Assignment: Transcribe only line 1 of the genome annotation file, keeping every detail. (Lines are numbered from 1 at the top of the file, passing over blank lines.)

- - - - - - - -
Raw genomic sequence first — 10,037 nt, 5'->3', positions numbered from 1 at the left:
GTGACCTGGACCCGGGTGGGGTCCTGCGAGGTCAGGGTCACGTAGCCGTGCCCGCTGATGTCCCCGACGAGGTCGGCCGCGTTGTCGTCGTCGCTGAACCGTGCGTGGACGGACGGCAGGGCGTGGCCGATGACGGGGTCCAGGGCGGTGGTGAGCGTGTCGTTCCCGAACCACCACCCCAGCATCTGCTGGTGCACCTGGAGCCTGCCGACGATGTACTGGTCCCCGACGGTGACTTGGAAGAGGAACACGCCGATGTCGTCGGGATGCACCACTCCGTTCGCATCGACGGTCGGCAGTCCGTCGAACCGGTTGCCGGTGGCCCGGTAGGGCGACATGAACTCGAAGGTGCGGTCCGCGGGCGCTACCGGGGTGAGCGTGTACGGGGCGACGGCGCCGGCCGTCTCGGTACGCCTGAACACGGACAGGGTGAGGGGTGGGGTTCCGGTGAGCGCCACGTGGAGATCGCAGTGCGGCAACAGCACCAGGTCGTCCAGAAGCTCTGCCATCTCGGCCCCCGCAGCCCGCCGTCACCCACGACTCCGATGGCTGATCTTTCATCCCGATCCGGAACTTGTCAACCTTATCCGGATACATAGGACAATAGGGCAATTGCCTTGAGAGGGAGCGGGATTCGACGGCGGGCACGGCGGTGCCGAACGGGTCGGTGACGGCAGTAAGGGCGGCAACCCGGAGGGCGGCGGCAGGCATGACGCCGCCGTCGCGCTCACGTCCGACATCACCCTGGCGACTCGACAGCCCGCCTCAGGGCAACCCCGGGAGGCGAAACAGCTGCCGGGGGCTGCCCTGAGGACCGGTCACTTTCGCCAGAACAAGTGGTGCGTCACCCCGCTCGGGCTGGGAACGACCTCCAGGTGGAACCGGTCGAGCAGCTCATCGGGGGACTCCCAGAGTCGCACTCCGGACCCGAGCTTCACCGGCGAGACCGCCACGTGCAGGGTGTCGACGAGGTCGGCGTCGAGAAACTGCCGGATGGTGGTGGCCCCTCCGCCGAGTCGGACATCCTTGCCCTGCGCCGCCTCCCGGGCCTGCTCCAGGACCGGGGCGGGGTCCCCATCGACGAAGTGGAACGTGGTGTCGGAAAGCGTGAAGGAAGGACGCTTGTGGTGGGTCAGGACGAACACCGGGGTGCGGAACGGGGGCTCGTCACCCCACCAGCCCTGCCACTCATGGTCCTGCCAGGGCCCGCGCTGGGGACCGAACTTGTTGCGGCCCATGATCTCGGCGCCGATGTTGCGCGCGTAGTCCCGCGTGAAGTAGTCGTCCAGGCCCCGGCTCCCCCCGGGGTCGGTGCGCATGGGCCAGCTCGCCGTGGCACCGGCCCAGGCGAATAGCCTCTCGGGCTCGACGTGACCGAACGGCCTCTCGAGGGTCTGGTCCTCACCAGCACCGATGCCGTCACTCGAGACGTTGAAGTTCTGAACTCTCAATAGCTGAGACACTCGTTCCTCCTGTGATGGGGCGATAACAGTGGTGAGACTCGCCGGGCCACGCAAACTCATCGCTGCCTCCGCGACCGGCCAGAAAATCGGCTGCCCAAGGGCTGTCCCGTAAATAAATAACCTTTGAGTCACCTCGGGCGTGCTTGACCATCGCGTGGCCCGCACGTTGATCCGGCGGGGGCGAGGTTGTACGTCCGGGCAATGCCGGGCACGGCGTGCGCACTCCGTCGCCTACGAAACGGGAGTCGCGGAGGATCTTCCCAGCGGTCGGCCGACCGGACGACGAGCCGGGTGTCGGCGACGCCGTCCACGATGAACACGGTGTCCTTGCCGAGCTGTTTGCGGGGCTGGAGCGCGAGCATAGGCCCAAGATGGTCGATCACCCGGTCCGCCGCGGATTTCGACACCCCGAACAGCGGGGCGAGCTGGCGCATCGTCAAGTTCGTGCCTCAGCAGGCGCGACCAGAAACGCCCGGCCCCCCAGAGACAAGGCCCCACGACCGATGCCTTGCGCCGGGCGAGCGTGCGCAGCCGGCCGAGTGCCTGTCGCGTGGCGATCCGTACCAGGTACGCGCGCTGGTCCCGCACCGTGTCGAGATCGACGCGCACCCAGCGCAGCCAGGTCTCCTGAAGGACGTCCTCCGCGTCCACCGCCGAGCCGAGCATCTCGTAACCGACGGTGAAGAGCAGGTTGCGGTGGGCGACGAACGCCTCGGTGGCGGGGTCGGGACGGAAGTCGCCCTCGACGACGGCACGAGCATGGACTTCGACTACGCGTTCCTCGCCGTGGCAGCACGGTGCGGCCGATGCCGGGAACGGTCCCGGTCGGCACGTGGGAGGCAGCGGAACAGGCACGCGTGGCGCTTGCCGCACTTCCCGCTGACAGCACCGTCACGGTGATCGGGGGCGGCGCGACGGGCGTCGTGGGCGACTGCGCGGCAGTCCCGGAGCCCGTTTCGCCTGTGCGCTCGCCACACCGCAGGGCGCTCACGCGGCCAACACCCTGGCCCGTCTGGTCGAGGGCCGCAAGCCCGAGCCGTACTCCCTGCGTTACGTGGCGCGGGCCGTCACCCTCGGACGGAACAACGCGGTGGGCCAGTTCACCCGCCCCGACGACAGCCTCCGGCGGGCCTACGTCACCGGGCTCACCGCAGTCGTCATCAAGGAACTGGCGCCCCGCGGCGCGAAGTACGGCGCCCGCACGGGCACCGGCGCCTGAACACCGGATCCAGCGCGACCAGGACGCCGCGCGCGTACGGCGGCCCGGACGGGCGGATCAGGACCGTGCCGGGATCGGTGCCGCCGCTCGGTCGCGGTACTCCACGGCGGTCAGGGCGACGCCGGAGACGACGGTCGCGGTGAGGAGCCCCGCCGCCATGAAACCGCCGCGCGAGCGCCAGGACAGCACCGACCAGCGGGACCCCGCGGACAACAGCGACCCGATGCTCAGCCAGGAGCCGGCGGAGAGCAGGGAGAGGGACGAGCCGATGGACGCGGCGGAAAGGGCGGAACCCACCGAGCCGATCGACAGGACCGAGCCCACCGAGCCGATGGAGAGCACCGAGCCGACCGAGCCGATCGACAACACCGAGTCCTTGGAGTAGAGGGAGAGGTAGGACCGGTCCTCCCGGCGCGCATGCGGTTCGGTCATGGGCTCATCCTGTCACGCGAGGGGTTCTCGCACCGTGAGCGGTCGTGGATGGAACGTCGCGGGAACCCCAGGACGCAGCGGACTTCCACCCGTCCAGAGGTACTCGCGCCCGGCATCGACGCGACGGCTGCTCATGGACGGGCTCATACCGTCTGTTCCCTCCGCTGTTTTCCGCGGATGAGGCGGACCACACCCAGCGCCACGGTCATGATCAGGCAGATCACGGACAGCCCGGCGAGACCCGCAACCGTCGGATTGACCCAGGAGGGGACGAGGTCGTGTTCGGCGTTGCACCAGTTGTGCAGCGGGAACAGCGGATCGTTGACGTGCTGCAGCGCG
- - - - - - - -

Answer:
Raw genomic sequence first — 10,037 nt, 5'->3', positions numbered from 1 at the left: